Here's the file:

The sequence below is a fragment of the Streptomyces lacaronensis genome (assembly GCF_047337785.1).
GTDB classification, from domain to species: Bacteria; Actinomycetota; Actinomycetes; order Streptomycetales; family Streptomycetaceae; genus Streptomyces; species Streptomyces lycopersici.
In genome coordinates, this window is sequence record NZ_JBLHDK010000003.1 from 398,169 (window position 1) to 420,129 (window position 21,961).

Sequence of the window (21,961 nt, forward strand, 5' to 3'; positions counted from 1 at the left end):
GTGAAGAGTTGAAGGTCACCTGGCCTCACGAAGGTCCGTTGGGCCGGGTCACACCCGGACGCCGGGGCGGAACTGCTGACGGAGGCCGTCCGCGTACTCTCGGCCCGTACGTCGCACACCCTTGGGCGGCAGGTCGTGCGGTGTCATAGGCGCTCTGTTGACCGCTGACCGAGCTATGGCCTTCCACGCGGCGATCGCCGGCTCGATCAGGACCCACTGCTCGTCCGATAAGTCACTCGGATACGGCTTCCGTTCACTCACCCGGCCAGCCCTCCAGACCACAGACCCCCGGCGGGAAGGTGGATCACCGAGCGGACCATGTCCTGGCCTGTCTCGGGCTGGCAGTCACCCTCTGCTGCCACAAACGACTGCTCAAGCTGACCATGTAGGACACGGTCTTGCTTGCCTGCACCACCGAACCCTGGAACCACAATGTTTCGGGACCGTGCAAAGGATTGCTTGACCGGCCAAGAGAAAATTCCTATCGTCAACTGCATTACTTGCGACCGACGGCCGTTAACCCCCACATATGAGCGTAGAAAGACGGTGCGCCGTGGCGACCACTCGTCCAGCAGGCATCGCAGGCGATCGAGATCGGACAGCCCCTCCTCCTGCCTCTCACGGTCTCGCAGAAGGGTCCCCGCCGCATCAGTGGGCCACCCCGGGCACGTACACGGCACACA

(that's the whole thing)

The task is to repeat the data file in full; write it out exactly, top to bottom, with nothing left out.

The sequence below is a fragment of the Streptomyces lacaronensis genome (assembly GCF_047337785.1).
GTDB classification, from domain to species: Bacteria; Actinomycetota; Actinomycetes; order Streptomycetales; family Streptomycetaceae; genus Streptomyces; species Streptomyces lycopersici.
In genome coordinates, this window is sequence record NZ_JBLHDK010000003.1 from 398,169 (window position 1) to 420,129 (window position 21,961).

Sequence of the window (21,961 nt, forward strand, 5' to 3'; positions counted from 1 at the left end):
GTGAAGAGTTGAAGGTCACCTGGCCTCACGAAGGTCCGTTGGGCCGGGTCACACCCGGACGCCGGGGCGGAACTGCTGACGGAGGCCGTCCGCGTACTCTCGGCCCGTACGTCGCACACCCTTGGGCGGCAGGTCGTGCGGTGTCATAGGCGCTCTGTTGACCGCTGACCGAGCTATGGCCTTCCACGCGGCGATCGCCGGCTCGATCAGGACCCACTGCTCGTCCGATAAGTCACTCGGATACGGCTTCCGTTCACTCACCCGGCCAGCCCTCCAGACCACAGACCCCCGGCGGGAAGGTGGATCACCGAGCGGACCATGTCCTGGCCTGTCTCGGGCTGGCAGTCACCCTCTGCTGCCACAAACGACTGCTCAAGCTGACCATGTAGGACACGGTCTTGCTTGCCTGCACCACCGAACCCTGGAACCACAATGTTTCGGGACCGTGCAAAGGATTGCTTGACCGGCCAAGAGAAAATTCCTATCGTCAACTGCATTACTTGCGACCGACGGCCGTTAACCCCCACATATGAGCGTAGAAAGACGGTGCGCCGTGGCGACCACTCGTCCAGCAGGCATCGCAGGCGATCGAGATCGGACAGCCCCTCCTCCTGCCTCTCACGGTCTCGCAGAAGGGTCCCCGCCGCATCAGTGGGCCACCCCGGGCACGTACACGGCACACA